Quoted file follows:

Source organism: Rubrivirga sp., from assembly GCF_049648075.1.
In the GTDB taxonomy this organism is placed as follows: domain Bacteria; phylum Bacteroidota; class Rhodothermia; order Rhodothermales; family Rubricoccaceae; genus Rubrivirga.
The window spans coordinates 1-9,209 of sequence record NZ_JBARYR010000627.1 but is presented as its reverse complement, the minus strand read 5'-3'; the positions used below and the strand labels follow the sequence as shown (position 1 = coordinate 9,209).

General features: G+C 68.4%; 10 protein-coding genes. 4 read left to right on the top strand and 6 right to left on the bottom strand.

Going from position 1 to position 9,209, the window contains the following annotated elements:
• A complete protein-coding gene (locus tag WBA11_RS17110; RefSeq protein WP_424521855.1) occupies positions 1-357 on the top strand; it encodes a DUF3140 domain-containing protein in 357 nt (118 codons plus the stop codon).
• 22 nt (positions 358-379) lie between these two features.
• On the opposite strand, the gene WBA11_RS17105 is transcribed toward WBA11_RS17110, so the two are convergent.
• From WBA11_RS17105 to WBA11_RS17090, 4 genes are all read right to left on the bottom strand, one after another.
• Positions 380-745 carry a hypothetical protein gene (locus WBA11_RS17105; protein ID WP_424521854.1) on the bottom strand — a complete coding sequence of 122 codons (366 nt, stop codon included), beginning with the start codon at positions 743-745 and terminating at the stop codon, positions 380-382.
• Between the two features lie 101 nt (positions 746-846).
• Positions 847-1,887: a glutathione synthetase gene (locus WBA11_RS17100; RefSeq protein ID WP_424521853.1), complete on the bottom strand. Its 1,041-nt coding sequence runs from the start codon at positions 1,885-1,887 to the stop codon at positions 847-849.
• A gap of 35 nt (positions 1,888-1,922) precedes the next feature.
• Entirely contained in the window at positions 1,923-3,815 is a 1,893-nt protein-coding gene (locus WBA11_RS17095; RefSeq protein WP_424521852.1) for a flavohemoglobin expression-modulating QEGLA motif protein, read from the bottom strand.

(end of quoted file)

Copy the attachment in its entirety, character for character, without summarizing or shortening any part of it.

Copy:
Source organism: Rubrivirga sp., from assembly GCF_049648075.1.
In the GTDB taxonomy this organism is placed as follows: domain Bacteria; phylum Bacteroidota; class Rhodothermia; order Rhodothermales; family Rubricoccaceae; genus Rubrivirga.
The window spans coordinates 1-9,209 of sequence record NZ_JBARYR010000627.1 but is presented as its reverse complement, the minus strand read 5'-3'; the positions used below and the strand labels follow the sequence as shown (position 1 = coordinate 9,209).

General features: G+C 68.4%; 10 protein-coding genes. 4 read left to right on the top strand and 6 right to left on the bottom strand.

Going from position 1 to position 9,209, the window contains the following annotated elements:
• A complete protein-coding gene (locus tag WBA11_RS17110; RefSeq protein WP_424521855.1) occupies positions 1-357 on the top strand; it encodes a DUF3140 domain-containing protein in 357 nt (118 codons plus the stop codon).
• 22 nt (positions 358-379) lie between these two features.
• On the opposite strand, the gene WBA11_RS17105 is transcribed toward WBA11_RS17110, so the two are convergent.
• From WBA11_RS17105 to WBA11_RS17090, 4 genes are all read right to left on the bottom strand, one after another.
• Positions 380-745 carry a hypothetical protein gene (locus WBA11_RS17105; protein ID WP_424521854.1) on the bottom strand — a complete coding sequence of 122 codons (366 nt, stop codon included), beginning with the start codon at positions 743-745 and terminating at the stop codon, positions 380-382.
• Between the two features lie 101 nt (positions 746-846).
• Positions 847-1,887: a glutathione synthetase gene (locus WBA11_RS17100; RefSeq protein ID WP_424521853.1), complete on the bottom strand. Its 1,041-nt coding sequence runs from the start codon at positions 1,885-1,887 to the stop codon at positions 847-849.
• A gap of 35 nt (positions 1,888-1,922) precedes the next feature.
• Entirely contained in the window at positions 1,923-3,815 is a 1,893-nt protein-coding gene (locus WBA11_RS17095; RefSeq protein WP_424521852.1) for a flavohemoglobin expression-modulating QEGLA motif protein, read from the bottom strand.